Mount Vesuvius

The previous section makes the power of Mount Vesuvius all too frighteningly clear — and the eruption that buried Pompeii and Herculaneum was just the beginning. The volcano has since erupted more than 40 recorded times, most recently in 1944, when it destroyed several villages and dozens of U.S. bomber planes that were staged nearby as part of World War II battle preparations.

Mount Vesuvius is most definitely still classified as an active volcano. Scientists constantly monitor a substantial array of instruments intended to provide advance warning if magma collects and begins to rise underground. It is currently estimated that those instruments would provide a warning time of two weeks before the next eruption — a fact that no doubt helps to ease the minds of the estimated 3 million people who now live within the potential blast radius.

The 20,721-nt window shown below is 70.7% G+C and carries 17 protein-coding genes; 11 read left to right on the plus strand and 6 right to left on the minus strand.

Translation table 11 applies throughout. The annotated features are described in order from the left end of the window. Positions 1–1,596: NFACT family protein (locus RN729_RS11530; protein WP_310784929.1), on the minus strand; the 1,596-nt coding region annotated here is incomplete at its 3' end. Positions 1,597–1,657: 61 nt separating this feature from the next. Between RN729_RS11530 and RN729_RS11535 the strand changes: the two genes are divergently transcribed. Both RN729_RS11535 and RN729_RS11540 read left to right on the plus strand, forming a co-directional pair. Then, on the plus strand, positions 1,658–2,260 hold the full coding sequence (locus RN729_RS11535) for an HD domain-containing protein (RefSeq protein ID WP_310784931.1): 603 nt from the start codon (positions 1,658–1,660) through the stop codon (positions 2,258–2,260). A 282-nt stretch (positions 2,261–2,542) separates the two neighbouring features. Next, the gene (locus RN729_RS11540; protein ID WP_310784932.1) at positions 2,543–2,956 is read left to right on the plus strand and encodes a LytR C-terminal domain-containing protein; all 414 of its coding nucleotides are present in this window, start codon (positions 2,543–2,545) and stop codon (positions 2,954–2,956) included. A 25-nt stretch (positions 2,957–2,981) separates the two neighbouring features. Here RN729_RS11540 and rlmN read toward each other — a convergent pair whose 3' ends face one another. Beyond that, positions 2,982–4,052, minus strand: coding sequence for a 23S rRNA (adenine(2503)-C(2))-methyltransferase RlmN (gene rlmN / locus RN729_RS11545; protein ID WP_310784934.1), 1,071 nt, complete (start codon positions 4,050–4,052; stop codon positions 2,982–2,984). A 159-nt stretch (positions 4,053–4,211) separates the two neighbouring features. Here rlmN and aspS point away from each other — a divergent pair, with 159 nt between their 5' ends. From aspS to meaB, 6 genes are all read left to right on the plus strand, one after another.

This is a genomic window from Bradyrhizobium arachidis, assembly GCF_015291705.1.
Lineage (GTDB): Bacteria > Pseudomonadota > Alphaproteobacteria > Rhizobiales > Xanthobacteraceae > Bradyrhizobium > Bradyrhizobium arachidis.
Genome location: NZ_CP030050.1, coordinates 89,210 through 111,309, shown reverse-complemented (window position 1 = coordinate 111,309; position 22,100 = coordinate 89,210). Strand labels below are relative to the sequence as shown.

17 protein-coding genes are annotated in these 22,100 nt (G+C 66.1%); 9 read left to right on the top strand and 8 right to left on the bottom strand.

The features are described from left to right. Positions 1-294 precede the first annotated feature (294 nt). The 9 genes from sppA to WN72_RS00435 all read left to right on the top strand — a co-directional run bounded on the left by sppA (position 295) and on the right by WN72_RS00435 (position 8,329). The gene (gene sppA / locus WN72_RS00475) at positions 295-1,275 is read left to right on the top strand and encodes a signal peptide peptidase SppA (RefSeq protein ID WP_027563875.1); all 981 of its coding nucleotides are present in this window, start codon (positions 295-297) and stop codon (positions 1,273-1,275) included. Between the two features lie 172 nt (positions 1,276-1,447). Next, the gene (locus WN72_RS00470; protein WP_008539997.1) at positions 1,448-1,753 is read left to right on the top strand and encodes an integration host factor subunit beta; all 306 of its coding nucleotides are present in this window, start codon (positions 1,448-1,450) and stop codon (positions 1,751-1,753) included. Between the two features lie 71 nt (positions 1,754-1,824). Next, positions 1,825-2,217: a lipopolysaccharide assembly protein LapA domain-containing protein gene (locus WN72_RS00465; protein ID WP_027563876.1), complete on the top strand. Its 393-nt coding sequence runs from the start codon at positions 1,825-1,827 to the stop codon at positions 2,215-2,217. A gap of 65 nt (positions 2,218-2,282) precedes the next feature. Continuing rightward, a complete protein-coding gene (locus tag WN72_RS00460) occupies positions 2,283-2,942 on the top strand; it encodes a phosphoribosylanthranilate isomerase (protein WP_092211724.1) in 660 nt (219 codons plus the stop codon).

How long would it take to evacuate the people who live near Mount Vesuvius?

The emergency plan calls for a seven-day evacuation of about 600,000 people in the zona rossa — the red zone. One reason the upper part of the volcano was named a national park was to prevent further structures from being built, which kept the number of people in the red zone from growing.

In 1995, the area around Mount Vesuvius was named a national park, and as such it is open to the public with walking trails. You can take a bus from the Ercolano train station and then walk about a half-hour to the rim of the crater. While at the park, you also can visit the Museo dell'Osservatorio Vesuviano, whose website offers not just information about the observatory and museum offerings, but also the latest news about earthquakes and eruptions.

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